In any event, as a neighbor of Queenswood, I’ve long known that it’s not a hotbed of Catholic practice. But the Queenswood ad, and the retreat center’s website, together constitute a conspicuous example of the spiritual malaise that has afflicted some Catholic women’s religious communities in North America — on both sides of the Canada-U.S. border — over the last two generations. As the leaders of these communities have rushed to embrace various ideologies and spiritual practices that conflict in fundamental ways with what the Church believes and teaches, their Catholic identity has come into question.

In the United States, this malaise has triggered the pair of apostolic visitations currently being conducted by the Vatican, one of all American women’s religious communities and a second, independent investigation focused exclusively on the Leadership Conference of Women’s Religious.

But no matter how many times one encounters the phenomenon, it’s always disquieting to see how fast and how far the leaders of some communities have strayed from their Catholic heritage. And the question naturally arises: How did this situation come to pass?

Ann Carey’s recent article in Catholic World Report, Post-Christian Sisters, is a good place to turn for a concise recapitulation of the historical and ideological dynamics involved. It focuses specifically on the troubled history of the LCWR, detailing how its leaders have been at odds with the Vatican and with many Church teachings over the last several decades.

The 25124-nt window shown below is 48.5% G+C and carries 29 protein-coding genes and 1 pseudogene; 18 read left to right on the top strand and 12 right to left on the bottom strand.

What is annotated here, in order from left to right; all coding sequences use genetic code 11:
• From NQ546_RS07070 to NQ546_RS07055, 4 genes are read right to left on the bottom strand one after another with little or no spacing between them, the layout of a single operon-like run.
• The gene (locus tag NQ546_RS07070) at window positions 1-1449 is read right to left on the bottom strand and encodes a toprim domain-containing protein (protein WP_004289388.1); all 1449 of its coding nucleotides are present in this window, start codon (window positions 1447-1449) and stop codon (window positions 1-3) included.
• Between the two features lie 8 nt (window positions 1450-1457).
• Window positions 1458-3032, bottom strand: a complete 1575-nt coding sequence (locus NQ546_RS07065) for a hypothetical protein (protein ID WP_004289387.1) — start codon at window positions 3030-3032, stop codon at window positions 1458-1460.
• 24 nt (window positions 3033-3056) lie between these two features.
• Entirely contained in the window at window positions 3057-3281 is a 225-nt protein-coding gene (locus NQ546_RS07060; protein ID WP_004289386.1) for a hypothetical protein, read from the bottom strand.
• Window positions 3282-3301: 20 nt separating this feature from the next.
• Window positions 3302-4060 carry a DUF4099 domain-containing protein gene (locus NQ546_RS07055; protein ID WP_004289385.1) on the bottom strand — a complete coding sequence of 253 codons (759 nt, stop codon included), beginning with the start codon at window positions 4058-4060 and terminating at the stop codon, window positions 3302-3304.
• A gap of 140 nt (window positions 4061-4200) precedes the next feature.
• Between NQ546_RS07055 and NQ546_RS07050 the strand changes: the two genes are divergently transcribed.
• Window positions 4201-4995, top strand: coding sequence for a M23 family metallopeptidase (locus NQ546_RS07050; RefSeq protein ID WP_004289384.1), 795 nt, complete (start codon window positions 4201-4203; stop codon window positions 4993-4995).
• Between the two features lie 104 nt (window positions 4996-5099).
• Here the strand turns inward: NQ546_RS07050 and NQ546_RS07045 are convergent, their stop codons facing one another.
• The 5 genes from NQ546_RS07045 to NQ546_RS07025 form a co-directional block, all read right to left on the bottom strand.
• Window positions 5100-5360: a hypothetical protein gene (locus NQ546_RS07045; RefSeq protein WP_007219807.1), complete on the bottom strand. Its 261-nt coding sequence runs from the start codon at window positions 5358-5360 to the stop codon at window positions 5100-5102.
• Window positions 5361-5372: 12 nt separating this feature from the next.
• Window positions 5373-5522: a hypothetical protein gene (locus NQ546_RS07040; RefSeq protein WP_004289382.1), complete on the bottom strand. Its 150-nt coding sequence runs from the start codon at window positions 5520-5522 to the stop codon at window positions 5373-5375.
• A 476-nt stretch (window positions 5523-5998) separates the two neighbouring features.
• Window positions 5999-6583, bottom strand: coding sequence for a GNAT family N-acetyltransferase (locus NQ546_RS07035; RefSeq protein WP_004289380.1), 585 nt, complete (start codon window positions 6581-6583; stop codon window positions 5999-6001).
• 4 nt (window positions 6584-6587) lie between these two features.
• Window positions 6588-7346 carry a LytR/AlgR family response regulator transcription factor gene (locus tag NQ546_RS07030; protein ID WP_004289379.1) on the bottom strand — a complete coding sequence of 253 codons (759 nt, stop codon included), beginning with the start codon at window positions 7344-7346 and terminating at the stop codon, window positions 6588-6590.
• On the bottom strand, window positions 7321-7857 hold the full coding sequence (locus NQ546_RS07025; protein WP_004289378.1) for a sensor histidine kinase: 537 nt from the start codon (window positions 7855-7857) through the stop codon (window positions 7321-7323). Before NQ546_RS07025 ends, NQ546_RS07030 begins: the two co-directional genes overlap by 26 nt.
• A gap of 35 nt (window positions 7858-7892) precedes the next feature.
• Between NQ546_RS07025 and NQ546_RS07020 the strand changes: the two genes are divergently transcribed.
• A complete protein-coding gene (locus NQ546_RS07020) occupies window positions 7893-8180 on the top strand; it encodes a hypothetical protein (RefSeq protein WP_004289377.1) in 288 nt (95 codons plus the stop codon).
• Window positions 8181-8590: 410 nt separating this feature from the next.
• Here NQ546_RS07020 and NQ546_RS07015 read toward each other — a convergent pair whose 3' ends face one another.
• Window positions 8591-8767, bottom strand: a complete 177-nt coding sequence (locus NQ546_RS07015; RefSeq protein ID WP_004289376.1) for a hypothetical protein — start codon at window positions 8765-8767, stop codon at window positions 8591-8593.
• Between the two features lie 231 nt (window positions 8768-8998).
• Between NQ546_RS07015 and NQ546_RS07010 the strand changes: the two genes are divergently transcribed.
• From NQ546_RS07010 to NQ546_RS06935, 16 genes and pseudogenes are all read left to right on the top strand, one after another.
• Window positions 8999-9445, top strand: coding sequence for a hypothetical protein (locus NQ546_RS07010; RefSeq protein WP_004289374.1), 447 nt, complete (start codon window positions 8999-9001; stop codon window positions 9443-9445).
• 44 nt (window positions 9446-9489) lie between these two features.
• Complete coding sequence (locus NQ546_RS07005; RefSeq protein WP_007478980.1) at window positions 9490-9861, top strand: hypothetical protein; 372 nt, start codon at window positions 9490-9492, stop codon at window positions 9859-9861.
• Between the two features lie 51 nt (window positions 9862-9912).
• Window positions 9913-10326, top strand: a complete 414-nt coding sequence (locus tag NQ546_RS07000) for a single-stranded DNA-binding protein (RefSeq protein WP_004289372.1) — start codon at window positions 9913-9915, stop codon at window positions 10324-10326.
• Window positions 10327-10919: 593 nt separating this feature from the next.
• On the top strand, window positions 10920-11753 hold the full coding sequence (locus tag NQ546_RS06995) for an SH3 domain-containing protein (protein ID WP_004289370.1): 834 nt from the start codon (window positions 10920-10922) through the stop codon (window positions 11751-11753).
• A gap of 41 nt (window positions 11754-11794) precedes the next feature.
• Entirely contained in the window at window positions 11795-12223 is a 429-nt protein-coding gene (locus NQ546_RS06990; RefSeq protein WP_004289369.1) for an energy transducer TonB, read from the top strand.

Carey, author of Sisters in Crisis: The Tragic Unraveling of Women’s Religious Communities, writes in her Catholic World Report article,

The unprecedented decision by the Vatican to undertake an apostolic visitation to assess the quality of religious life in orders of sisters in the United States came as a big surprise to many people when it was announced in January. That surprise was doubled with the news two months later that the Congregation for the Doctrine of the Faith (CDF) will be conducting a doctrinal assessment of the Leadership Conference of Women Religious (LCWR), which represents most of the leaders of US women religious.

But people who have been closely watching the deterioration of many of the women’s religious orders in this country were not at all surprised that the Vatican initiated these assessments. Indeed, many sisters themselves have asked and prayed for Vatican attention to the condition of women’s religious communities. Certainly there is concern that the numbers of sisters are plunging and ecclesial properties are being converted to secular use, but even more critical problems are evident: many sisters no longer work in apostolates related to the Church and no longer live or pray in community, and sometimes sisters even openly dissent from Church teaching on matters such as women’s ordination, homosexuality, centrality of the Eucharist, and the hierarchal nature of the Church.

Likewise, the LCWR has had a stormy relationship with the Vatican for the past 40 years, and the LCWR has been very clear about its determination to “transform” religious life as well as the Church itself.